The Carnation Revolution in Armenia did not take place. Official Erevan and independent analysts agreed that the situation in Armenia differed greatly from that in Georgia. In the first place, its regime is much stronger; and it wields much more power than Shevardnadze did. In Georgia, the army and police remained neutral, which predetermined the course of events. In Armenia, the army and police sided with President Kocharian.

Official Tbilisi remained neutral to the Armenians events. Non-interference in the domestic affairs of neighbors and acceptance of the results of the developments there were the only reasonable position preferred by the South Caucasian leaders. The Georgian media were involved in an active discussion of the possible impact of the stormy Armenian events on Georgia, while experts agreed that Georgia would gain nothing if the Armenian crisis developed. Georgia needed a stable and predictable neighbor. There was a lot of talk about flows of refugees who might seek shelter with the Armenians of Javakheti. Some people said that the Javakheti Armenians preferred to side with the authorities, both in Georgia where they lived and in Armenia, therefore they supported President Kocharian rather than the opposition. (Official Erevan at all times curbed the separatist sentiments in Javakheti.) Some Russian politicians might have liked to fan separatist sentiments, but this went against the interests of Armenia, which depended to a great extent on the communication lines that crossed Georgia before reaching Armenia, to say nothing of the two countries’ traditional cultural and historical ties.

The wave of pro-Western sentiments that arose in Tbilisi in the wake of the Rose Revolution meant that Moscow’s positions in the region had weakened. This meant that Erevan too might turn to the West. Today, both the authorities and the opposition are pro-Russian, even though in the 1990s then President of Armenia Levon Ter-Petrossian made an attempt to turn to the West.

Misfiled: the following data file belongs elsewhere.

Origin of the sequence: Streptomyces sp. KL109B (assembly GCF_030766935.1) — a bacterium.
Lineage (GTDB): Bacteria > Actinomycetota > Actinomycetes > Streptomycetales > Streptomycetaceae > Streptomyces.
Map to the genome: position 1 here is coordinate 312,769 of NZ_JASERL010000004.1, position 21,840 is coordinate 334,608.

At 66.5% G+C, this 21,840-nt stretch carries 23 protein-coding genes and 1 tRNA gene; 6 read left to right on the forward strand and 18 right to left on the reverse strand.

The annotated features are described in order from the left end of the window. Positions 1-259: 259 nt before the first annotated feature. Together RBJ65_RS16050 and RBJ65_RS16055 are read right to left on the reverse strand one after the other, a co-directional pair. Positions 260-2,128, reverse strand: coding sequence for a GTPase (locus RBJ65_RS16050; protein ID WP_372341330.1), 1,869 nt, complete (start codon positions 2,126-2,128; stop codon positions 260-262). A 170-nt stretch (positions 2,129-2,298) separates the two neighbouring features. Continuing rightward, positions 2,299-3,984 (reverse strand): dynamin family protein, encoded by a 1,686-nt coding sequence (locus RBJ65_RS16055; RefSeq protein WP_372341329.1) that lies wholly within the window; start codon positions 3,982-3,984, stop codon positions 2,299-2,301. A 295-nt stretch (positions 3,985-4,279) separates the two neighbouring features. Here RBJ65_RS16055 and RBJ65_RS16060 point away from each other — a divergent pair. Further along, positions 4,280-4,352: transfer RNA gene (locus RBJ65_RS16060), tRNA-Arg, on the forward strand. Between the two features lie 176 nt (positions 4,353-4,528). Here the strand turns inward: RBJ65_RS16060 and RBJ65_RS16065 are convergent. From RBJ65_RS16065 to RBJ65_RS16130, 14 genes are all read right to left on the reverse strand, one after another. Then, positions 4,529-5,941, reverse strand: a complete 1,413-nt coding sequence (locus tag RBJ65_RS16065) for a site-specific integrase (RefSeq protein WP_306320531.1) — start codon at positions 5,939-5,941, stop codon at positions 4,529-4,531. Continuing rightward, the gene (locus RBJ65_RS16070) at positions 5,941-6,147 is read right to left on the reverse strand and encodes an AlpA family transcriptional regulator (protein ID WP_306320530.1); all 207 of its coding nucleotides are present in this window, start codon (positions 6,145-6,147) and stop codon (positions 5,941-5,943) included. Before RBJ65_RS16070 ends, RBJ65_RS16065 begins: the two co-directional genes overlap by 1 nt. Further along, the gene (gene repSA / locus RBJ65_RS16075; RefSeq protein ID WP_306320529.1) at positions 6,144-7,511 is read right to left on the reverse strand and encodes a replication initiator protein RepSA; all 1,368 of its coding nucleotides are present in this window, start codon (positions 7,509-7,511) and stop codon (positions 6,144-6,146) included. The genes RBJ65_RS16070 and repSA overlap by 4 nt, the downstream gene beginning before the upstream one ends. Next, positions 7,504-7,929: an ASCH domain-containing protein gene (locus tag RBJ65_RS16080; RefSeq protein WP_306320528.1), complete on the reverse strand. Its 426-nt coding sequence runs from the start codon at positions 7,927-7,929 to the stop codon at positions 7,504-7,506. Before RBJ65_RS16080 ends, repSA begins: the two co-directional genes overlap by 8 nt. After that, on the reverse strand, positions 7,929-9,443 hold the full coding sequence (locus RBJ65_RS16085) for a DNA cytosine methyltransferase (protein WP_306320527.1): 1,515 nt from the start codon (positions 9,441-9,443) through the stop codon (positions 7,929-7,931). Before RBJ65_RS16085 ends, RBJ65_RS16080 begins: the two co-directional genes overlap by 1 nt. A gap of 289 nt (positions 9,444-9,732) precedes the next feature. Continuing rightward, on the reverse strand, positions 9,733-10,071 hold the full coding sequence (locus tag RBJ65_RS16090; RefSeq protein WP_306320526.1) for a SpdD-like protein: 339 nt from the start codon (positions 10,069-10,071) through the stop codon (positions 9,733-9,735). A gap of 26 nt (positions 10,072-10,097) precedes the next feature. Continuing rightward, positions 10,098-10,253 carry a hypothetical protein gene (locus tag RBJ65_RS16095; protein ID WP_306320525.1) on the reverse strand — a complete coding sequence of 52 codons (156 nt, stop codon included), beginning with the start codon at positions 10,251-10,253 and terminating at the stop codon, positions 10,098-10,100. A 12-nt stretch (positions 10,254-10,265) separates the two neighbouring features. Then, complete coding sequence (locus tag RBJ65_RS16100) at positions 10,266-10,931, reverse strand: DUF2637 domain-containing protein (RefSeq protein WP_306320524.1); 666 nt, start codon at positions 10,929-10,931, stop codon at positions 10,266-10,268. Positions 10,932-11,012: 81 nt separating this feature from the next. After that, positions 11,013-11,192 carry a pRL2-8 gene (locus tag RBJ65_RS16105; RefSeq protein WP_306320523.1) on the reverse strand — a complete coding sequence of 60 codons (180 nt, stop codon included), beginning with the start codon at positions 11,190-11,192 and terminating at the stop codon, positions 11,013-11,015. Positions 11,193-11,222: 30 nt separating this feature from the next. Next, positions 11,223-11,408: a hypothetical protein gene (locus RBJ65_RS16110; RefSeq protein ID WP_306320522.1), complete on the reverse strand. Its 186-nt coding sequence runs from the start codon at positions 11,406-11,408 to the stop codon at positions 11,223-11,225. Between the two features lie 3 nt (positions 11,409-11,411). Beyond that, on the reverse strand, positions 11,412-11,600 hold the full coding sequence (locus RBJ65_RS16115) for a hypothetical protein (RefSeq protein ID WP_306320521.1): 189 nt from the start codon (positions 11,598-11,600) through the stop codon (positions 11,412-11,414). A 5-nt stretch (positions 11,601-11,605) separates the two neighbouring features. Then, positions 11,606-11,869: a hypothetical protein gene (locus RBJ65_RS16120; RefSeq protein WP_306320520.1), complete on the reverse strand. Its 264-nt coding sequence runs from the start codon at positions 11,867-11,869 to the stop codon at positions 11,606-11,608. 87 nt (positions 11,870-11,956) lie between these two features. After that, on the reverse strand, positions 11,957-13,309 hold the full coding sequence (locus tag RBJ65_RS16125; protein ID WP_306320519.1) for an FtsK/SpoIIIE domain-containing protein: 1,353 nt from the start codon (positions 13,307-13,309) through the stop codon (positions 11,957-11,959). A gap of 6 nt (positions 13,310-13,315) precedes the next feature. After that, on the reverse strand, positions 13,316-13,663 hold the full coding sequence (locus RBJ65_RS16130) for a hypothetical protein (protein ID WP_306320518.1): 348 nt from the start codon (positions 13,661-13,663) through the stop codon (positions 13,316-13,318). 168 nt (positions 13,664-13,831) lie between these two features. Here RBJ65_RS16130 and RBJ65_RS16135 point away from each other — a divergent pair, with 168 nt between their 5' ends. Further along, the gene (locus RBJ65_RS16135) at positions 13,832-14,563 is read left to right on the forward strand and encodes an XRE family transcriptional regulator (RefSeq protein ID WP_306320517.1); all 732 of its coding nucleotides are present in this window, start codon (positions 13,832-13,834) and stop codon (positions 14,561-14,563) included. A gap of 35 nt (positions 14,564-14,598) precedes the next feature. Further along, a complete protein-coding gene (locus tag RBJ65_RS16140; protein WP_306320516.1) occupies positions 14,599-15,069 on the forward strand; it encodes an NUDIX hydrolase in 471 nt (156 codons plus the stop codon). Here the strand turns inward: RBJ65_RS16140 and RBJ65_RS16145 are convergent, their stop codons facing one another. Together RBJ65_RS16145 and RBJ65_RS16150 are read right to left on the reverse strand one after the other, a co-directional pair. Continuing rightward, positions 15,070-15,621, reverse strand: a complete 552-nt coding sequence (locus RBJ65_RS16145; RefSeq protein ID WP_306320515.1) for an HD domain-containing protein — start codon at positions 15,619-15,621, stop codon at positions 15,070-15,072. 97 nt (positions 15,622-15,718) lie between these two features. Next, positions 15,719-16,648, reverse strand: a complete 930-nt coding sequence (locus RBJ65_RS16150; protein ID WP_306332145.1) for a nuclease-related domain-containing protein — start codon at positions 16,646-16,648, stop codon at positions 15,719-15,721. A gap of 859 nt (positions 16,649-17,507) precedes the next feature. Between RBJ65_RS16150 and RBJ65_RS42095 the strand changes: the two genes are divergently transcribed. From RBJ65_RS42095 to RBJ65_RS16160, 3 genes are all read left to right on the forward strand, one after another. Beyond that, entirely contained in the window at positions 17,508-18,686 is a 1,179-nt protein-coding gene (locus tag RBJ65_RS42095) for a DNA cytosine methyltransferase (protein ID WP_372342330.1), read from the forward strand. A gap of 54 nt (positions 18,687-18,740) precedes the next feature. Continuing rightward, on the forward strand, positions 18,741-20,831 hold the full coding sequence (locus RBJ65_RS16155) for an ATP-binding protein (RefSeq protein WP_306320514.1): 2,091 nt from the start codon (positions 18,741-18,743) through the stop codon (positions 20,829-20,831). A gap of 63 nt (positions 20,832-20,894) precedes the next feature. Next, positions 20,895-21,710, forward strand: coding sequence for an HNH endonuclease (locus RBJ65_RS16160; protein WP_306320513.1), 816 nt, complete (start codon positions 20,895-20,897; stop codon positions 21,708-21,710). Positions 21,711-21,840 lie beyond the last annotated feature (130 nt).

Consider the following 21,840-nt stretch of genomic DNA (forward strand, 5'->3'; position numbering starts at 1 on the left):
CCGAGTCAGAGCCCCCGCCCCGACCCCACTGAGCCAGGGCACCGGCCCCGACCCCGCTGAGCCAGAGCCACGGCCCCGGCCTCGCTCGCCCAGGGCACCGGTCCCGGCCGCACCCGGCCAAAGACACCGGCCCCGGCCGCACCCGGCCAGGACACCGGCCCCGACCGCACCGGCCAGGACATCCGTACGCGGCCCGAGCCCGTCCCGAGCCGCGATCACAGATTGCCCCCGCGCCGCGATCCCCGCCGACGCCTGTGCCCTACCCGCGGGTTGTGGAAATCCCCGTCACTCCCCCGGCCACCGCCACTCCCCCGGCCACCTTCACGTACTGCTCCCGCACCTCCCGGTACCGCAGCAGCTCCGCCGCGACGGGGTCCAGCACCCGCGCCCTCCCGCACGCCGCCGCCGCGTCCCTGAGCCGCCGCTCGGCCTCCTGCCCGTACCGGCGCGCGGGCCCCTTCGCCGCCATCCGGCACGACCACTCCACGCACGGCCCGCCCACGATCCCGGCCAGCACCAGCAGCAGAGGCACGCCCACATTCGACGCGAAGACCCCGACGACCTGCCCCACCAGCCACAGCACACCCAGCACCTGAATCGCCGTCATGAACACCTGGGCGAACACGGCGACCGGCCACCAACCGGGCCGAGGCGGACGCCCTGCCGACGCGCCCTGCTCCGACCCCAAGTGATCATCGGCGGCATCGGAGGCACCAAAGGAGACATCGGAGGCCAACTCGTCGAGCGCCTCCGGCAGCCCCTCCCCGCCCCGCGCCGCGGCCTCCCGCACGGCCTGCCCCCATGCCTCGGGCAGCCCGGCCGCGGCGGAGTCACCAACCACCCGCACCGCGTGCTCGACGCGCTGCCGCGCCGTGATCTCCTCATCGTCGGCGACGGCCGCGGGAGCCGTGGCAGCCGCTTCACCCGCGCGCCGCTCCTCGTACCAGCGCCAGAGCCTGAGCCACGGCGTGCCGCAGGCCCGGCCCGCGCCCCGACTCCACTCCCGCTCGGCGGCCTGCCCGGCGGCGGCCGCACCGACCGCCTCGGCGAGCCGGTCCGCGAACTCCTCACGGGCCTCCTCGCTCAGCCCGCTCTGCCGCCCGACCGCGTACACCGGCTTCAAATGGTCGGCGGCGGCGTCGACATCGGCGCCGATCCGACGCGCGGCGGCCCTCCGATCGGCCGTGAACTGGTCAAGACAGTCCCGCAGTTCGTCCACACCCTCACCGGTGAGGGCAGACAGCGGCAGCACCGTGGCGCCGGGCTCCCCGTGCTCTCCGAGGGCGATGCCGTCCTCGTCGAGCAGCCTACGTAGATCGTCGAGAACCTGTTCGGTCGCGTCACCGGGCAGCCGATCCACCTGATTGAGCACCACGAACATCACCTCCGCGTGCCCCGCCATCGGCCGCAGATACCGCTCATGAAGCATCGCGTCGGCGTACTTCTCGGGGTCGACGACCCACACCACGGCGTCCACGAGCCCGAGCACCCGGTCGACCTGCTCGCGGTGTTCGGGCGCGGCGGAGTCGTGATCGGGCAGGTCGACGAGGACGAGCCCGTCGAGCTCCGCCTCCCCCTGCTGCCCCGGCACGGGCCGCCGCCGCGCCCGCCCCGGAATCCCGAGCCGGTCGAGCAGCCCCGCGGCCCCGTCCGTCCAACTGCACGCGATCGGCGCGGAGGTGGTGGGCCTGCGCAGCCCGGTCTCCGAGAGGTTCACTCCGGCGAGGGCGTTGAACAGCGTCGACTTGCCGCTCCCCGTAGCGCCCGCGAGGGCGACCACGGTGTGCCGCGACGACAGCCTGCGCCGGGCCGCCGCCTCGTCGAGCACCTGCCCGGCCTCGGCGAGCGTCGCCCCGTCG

The Rose Revolution and Georgia’s GUUAM Partners

Under Shevardnadze, Georgia entered into special relations with Ukraine and Azerbaijan; it was these three states that formed the core of one of the post-Soviet structures— GUUAM, the other “U” and “M” in which stood for Uzbekistan and Moldova. From the very beginning, Moscow treated it with suspicion as a structure limiting its influence across the post-Soviet expanse.

The Rose Revolution endangered, to a certain extent, Georgia’s relations with Azerbaijan and Ukraine. Ilkham Aliev, who inherited power from his father and who dealt harshly with the opposition, was not expected to welcome the Rose Revolution, which might set an example for his domestic opposition. Despite this, the two leaders promptly established good relations, which started with a trip by the Georgian delegation to Baku to pay last respects to Heydar Aliev. Later the president of Georgia paid an official visit to Baku where the two presidents discussed their countries’ future. Saakashvili repeatedly emphasized that Ilkham Aliev was the only president with whom he used the informal “you” (thou).

It was much harder to forge close ties with Kiev. Then President Kuchma described the opposition members who took the parliament building by storm as “a band of criminals.” It was at that time that the close ties between Saakashvili and Viktor Iushchenko, one of the opposition leaders, became widely known. Saakashvili sided with the opposition which won the “Orange Revolution.” The Georgian president was criticized on all sides for the “Che Guevara syndrome” and export of revolution. His friendly ties with the opposition might have damaged the official relations between the two countries: the Kuchma regime looked strong enough to allow its pro-Western opponents to win.